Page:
Photo shows many linked components with these labels: fittings are attached with Teflon tape; washers and nuts used to attach cylinder to can and plastic cap; bike pump; Schrader valve and fitting; tubing; fitting with collet; accumulator (air tank); brass tee with fittings; pressure relief valve; plastic tee; pressure gauge; control valve, drilled hole; cylinder mounted in can; plastic cap attached to cylinder; tennis ball.
Figure 1. The components of a pneumatic circuit.
Photo shows inside a paint can with many labeled parts: washer to stabilize cylinder, pneumatic cylinder, male fitting with collet for tubing, plastic tubing, drilled hole in side of can. Note: Hole drilled through can where cylinder attaches (approx. ¼-inch).
Figure 2. The inside of the paint can with mounted cylinder and parts.
Photo shows the outside of a paint can with parts labeled: 1-gallon can (paint, coffee or similar), nut and washer to stabilize cylinder, cylinder rod, plastic cap secured with a nut and washer on each side, any small ball.
Figure 3. Outside of the paint can with the cylinder extended and supporting a tennis ball.
Before the Activity
  • Gather components and lay out each team's "kit" on tables (omitting parts for the extension activity).
With the Students
  1. Divide the class into groups of three students each.
  2. Direct the teams to find a way to generate compressed air. (Expect students to locate the bike pump.)
  3. Direct the students to find a part to store the compressed air. (Expect students to locate the accumulator/tank.)
  4. Connect the bike pump to the tank and pump air through it.
  5. Direct the students to find a way of measuring the pressure in the system and connect it to the system. (Expect students to find the pressure gauge, tee connector and plug, and add this to the system.)
  6. Direct the students to find a component that would allow them to create motion with the stored air. (Expect students to find the cylinder that is attached to the paint can.)
  7. Have students attach the cylinder to the system and test it.
  8. Have students practice launching tennis balls with their designed systems.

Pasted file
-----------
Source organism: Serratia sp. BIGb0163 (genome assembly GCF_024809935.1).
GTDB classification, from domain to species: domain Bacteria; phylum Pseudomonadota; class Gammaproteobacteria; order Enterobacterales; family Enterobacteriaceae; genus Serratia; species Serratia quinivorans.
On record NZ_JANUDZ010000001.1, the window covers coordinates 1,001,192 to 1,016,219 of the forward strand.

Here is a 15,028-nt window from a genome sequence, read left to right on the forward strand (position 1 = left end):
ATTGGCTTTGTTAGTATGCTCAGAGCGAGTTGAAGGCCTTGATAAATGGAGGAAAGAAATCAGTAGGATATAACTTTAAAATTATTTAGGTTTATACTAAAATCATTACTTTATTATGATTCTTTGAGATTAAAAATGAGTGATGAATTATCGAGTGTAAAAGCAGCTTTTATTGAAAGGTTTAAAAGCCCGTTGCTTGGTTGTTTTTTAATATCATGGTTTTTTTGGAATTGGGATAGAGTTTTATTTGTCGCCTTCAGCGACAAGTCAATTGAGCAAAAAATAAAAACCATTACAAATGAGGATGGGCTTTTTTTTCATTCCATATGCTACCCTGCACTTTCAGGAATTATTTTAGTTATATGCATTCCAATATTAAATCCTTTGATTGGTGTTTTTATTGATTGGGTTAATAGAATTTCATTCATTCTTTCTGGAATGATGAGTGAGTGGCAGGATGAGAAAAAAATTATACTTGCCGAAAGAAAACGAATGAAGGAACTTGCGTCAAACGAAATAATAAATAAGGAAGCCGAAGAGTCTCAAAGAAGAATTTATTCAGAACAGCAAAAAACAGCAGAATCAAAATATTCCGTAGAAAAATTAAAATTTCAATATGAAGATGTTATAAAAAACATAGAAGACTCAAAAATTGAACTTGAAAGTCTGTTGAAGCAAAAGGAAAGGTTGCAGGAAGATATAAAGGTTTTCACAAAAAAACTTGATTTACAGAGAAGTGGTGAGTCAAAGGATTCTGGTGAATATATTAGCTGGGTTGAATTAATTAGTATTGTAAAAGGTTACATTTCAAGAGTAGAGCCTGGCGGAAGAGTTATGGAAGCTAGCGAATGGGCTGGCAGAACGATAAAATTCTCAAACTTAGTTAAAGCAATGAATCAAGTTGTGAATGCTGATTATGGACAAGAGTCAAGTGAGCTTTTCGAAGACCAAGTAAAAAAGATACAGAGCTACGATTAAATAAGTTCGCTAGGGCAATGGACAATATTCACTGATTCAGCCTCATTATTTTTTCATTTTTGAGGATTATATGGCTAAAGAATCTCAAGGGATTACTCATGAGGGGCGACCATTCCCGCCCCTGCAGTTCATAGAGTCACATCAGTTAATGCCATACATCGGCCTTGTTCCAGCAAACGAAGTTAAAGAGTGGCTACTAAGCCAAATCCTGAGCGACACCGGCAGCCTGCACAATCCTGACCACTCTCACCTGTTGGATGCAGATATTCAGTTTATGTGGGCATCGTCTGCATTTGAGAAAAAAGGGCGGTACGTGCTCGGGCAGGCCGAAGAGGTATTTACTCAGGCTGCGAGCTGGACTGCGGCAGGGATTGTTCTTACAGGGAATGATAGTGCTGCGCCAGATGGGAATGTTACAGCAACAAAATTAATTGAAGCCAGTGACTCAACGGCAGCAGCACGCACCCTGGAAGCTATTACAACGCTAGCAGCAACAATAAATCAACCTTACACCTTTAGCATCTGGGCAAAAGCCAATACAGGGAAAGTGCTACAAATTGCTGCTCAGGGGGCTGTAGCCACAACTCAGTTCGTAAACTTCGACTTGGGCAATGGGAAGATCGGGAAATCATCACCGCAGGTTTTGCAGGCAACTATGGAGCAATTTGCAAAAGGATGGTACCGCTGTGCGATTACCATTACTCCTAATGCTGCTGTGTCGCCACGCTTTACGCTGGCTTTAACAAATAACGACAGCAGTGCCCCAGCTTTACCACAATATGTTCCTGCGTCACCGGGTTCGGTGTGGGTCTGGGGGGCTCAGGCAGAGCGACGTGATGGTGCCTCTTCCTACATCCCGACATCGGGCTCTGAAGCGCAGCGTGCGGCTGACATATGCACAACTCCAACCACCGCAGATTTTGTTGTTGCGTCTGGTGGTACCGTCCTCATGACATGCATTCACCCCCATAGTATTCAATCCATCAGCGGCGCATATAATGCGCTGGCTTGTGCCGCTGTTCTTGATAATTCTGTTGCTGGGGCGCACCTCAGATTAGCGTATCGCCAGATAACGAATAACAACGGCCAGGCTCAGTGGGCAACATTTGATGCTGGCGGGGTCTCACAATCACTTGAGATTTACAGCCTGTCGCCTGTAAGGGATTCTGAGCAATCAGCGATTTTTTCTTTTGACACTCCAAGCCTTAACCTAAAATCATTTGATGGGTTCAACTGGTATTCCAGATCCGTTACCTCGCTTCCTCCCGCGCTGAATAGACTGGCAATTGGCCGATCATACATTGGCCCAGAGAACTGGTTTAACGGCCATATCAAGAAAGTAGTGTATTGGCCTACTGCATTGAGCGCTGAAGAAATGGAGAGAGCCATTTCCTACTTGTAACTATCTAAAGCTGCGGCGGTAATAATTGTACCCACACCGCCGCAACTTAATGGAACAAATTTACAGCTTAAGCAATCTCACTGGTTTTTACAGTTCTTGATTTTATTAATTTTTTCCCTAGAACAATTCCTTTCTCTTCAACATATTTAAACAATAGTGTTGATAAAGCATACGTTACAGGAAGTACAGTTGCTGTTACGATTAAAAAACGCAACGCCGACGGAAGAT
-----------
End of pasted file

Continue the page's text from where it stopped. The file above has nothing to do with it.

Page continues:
9. Have students maximize pressure within their systems.
  10. Have students create two-column data tables to record pressure vs. height data.
  11. Have students measure height of the tennis balls at different pressures and record data in their tables.
  12. After data collection, have students graph pressure vs. height.
  13. Ask students to extrapolate at a different psi, as described in the Assessment section.
  14. As time permits, conduct the extension activity.

Safety Issues

  • Preset the pressure relief valve at approximately 50-60 psi.
  • Wear safety goggles to prevent eye injuries.

Troubleshooting Tips

To avoid leakage, securely insert tubing into the collet.
The switch has a right and a wrong way; make sure it is inserted according to arrows on the switch.
To stabilize the launcher, use washers on both sides of the plastic cap.

Investigating Questions

  • Where might you use this type of technology? (Possible answers: Pneumatics are everywhere around us, including dental tools, automotive and carpentry tools, robotics, paintball guns, airsoft guns, jackhammers, tennis ball launchers, vehicle brakes, air compressors for nail guns, etc.)
  • What was the relationship between pressure and height of the ball? (Answer: The height depends on the pressure; they are directly proportional.)


Pre-Activity Assessment
Prediction: Ask students to predict the relationship between air pressure of the system and the height of the tennis ball after launched.
Activity Embedded Assessment
Engineering: Students should be able to demonstrate correctly-functioning pneumatic systems.
Post-Activity Assessment
Extrapolation: Using the graph created from their data, have students predict the height that could be achieved by 75 psi.

Activity Extensions

Discuss the engineering design process with students. The steps of the design process include: 1) define the problem, 2) come up with ideas [brainstorming], 3) select the most promising design, 4) communicate and plan the design, 5) create and test the design, and 6) evaluate and revise the design.
Have students use the extension materials to modify their original systems to not only launch a ball, but catch it as well. Have them follow the steps of the engineering design process to help them accomplish this task.

Activity Scaling

  • For lower grades, omit the data collection and graphing and just concentrate on the design and discussion of the system.
  • For upper grades, have students calculate the efficiency of the system by calculating energy changes of the system.


Center for Compact and Efficient Fluid Power. A National Science Foundation Engineering Research Center. Accessed December 29, 2009. http://ccefp.org/


Will Durfee, Alyssa Burger, Jacob Givand, Jeffrey Schreifels, and Melissa Schreifels


© 2013 by Regents of the University of Colorado; original © 2009 University of Minnesota

Supporting Program

Center for Compact and Efficient Fluid Power RET and ERC, University of Minnesota


The authors gained experience and knowledge through an RET (Research Experience for Teachers) position at the Center for Compact and Efficient Fluid Power at the University of Minnesota. The contents of this digital library curriculum were developed under National Science Foundation grant no. EEC 0540834. However, these contents do not necessarily represent the policies of the National Science Foundation, and you should not assume endorsement by the federal government.

Last modified: February 5, 2016